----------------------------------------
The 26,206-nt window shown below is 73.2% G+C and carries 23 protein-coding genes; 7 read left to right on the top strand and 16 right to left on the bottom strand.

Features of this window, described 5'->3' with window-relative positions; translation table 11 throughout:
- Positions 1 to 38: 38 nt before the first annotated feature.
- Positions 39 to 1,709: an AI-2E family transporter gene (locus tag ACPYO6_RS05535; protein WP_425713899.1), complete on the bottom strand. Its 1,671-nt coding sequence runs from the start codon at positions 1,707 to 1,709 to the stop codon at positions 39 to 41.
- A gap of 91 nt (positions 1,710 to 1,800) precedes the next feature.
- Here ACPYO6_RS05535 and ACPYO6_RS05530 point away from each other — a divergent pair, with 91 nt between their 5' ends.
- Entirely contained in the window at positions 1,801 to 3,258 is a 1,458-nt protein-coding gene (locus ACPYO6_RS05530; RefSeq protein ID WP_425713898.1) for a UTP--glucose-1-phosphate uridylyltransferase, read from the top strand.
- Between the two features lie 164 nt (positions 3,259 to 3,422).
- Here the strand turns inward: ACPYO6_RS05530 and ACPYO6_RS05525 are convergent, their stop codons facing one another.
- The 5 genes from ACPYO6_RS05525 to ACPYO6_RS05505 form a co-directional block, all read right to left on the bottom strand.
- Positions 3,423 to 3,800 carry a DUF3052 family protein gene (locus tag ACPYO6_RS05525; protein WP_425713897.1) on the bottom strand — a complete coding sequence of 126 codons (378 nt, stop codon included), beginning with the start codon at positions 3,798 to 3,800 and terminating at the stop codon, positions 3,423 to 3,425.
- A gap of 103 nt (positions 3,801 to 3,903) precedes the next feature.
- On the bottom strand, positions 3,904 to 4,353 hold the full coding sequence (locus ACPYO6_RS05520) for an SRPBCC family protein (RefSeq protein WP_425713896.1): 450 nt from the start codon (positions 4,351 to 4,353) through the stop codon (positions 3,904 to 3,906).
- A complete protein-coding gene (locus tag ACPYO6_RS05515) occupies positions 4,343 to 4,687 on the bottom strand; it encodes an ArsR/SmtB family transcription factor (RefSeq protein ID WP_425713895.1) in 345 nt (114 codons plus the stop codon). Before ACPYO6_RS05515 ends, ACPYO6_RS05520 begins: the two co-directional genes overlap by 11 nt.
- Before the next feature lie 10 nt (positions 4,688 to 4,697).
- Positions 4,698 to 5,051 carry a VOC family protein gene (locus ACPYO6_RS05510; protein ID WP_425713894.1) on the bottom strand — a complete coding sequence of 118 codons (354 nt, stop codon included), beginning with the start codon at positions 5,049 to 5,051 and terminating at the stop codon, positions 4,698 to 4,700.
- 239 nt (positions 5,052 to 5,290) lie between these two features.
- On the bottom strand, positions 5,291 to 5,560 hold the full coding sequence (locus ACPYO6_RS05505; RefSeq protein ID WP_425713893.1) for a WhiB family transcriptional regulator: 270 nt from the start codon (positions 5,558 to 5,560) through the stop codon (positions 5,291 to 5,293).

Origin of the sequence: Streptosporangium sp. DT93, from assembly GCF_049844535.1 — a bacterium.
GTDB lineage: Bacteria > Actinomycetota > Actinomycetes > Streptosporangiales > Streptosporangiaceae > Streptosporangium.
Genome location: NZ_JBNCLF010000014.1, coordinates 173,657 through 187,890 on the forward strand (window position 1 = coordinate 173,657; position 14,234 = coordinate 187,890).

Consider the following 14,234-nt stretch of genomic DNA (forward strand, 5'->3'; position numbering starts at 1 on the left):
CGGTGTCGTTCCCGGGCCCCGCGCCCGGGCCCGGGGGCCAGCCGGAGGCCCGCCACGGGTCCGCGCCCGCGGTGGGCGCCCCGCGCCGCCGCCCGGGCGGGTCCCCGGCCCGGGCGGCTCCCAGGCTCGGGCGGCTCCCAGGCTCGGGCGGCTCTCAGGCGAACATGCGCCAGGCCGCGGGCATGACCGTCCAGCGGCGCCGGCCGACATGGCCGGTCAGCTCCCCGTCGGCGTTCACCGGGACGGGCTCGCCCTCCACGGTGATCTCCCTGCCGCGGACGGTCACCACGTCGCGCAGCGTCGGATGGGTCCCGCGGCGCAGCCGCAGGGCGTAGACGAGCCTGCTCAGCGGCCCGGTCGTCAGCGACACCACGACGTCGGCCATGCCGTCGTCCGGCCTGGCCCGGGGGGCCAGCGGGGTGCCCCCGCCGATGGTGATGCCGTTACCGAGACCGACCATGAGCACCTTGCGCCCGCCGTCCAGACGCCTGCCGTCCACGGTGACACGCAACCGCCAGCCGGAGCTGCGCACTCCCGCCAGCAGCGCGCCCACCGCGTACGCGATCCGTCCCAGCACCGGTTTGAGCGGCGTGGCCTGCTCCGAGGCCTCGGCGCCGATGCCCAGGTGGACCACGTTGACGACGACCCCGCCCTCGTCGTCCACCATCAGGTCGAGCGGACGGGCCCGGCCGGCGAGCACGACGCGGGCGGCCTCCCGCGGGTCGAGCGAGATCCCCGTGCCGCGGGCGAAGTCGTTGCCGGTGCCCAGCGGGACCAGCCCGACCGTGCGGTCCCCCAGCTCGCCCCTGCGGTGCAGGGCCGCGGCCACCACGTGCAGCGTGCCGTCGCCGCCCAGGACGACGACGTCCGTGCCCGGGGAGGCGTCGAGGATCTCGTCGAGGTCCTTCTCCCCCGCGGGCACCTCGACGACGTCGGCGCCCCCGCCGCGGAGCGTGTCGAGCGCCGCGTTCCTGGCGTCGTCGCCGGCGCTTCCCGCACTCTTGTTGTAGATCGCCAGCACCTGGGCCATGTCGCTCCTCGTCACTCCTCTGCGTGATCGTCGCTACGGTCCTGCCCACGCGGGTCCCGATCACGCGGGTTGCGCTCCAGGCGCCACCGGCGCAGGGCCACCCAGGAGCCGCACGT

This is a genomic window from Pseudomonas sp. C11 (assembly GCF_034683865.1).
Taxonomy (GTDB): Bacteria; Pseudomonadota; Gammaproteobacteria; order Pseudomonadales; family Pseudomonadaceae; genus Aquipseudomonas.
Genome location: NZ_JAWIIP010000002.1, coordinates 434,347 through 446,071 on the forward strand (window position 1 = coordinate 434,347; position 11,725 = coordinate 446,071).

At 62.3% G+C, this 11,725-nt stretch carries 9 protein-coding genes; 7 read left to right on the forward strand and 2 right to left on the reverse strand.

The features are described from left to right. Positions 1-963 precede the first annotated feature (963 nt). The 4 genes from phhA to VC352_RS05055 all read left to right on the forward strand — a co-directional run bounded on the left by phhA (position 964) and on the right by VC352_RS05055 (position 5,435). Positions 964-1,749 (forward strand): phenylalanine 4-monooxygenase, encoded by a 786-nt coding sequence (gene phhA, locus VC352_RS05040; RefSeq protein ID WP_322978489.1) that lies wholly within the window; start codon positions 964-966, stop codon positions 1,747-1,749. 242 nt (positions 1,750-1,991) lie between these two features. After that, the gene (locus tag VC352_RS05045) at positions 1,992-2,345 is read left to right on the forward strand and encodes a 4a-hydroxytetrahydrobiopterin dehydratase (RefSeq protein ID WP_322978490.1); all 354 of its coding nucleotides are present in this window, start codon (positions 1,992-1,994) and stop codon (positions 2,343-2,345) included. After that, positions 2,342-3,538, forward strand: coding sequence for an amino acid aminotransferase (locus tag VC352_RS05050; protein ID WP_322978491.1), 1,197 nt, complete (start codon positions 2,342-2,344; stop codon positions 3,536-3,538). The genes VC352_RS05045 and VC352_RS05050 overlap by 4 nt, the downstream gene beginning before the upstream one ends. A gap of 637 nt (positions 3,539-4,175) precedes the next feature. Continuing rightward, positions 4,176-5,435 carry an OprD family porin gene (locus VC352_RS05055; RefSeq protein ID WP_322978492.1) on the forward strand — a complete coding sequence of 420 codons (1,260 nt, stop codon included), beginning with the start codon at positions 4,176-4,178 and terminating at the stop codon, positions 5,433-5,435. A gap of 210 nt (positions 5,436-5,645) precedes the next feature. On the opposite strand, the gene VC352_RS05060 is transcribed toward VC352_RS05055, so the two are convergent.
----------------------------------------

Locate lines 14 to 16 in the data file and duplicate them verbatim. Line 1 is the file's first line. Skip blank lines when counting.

- A complete protein-coding gene (locus tag ACPYO6_RS05515) occupies positions 4,343 to 4,687 on the bottom strand; it encodes an ArsR/SmtB family transcription factor (RefSeq protein ID WP_425713895.1) in 345 nt (114 codons plus the stop codon). Before ACPYO6_RS05515 ends, ACPYO6_RS05520 begins: the two co-directional genes overlap by 11 nt.
- Before the next feature lie 10 nt (positions 4,688 to 4,697).
- Positions 4,698 to 5,051 carry a VOC family protein gene (locus ACPYO6_RS05510; protein ID WP_425713894.1) on the bottom strand — a complete coding sequence of 118 codons (354 nt, stop codon included), beginning with the start codon at positions 5,049 to 5,051 and terminating at the stop codon, positions 4,698 to 4,700.